The ad industry is unprepared for a regulatory crackdown

The news: The Interactive Advertising Bureau (IAB) warns that privacy legislation is the biggest threat to “signal loss” in the advertising industry.

A new challenger approaches: The recently delayed deprecation of third-party cookies on Chrome and Apple’s tracking changes have been top of mind for advertisers over the past year, but the second part of the IAB’s State of Data report suggests that regulatory changes warrant “an immediate reevaluation of the ecosystem.”

  • Even with Chrome’s delay, the IAB estimates that the same changes on Safari and Firefox have led to a 50% to 60% loss in “signals” already.
  • But beyond that, the IAB reported that eight states have privacy legislation that is either in committee or has already been signed.
  • That doesn’t include federal crackdowns on privacy. The White House recently laid out desired reforms for privacy legislation, and the Federal Trade Commission (FTC) sued ad tech firm Kochava for the sale of personal data for advertising purposes in what it called “commercial surveillance.”

The industry is not prepared: The suit against Kochava was a shot across the bow at the advertising industry, which regularly participates in the actions the FTC called out.

  • The FTC accusations—that Kochava bought, sold, and organized data that could place customers at specific, sensitive locations, among other uses—sounded like familiar practices to many. Kochava’s response said as much, calling the suit a “fundamental misunderstanding” of the industry.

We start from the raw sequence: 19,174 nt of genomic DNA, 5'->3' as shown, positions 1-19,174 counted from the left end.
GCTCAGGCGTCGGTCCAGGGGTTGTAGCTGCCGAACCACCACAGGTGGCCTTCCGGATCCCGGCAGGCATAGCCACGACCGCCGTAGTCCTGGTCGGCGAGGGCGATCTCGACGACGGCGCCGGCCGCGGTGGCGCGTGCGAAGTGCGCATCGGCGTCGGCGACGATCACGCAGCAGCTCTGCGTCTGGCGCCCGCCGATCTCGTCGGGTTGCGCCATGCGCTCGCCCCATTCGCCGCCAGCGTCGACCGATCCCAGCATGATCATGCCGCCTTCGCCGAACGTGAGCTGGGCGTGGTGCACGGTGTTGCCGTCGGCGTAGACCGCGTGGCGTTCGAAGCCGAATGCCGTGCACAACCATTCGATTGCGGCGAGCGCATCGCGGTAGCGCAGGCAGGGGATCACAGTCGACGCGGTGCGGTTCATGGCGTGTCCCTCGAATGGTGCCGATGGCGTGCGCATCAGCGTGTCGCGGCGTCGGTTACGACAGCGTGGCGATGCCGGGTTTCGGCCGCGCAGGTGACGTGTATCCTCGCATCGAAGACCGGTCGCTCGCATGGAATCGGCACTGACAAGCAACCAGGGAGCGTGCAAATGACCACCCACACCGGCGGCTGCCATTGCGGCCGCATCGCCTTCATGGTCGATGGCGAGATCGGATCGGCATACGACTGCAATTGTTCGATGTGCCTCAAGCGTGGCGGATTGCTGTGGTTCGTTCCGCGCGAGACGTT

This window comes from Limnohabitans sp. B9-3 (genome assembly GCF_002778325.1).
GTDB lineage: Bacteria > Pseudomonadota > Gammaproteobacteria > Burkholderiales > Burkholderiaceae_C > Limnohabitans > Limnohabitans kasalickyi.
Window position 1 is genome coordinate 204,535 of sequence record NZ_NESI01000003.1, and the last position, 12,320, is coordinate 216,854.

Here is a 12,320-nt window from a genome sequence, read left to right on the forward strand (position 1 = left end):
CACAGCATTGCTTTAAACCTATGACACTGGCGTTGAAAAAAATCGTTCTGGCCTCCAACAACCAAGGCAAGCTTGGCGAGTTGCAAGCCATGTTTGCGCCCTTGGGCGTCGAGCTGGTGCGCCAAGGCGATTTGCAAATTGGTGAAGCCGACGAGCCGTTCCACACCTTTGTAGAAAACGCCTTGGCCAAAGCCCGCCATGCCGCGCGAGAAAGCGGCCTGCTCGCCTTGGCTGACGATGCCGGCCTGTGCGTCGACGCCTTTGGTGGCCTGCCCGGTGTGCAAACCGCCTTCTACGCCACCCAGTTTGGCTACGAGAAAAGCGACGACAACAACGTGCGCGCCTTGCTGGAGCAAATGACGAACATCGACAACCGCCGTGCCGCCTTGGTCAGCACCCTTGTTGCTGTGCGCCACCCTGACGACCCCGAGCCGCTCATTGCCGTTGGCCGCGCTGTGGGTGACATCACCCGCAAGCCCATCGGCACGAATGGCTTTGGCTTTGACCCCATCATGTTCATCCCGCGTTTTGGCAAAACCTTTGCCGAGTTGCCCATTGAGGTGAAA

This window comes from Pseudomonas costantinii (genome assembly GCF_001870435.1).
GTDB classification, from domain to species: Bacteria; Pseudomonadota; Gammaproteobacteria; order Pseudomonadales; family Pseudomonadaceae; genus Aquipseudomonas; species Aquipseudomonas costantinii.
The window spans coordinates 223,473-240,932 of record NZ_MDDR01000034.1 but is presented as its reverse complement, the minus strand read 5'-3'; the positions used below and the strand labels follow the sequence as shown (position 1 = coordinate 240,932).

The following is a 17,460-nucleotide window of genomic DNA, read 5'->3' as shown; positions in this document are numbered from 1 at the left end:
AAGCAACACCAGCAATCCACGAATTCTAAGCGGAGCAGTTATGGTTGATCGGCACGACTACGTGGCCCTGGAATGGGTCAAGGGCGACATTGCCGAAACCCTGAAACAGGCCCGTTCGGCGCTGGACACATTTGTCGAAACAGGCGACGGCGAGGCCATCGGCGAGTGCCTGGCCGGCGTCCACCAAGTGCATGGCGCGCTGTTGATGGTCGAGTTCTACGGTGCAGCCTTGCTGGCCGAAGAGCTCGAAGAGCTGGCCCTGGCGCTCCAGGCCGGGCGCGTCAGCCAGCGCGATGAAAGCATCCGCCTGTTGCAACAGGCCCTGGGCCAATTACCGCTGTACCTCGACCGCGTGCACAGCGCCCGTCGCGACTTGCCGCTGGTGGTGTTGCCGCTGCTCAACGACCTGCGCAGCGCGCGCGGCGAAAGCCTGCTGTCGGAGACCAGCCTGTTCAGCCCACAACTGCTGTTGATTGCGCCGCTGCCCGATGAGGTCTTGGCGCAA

• That familiarity with practices that could soon go out the window is a cause for concern for many advertisers. When asked by the IAB how prepared they were to adapt to coming regulations on a scale of one to five, advertisers scored themselves at a 3.6.

Looking forward: Though privacy legislation has bipartisan support, looming midterm elections and the sheer size of the $602 billion advertising industry means national, sweeping changes may still be a ways off.

  • But that doesn’t mean that advertising firms shouldn’t prepare for the inevitable. Just as they are still bracing for the eventual phasing out of cookies, they should also adapt their methods to meet regulatory standards.

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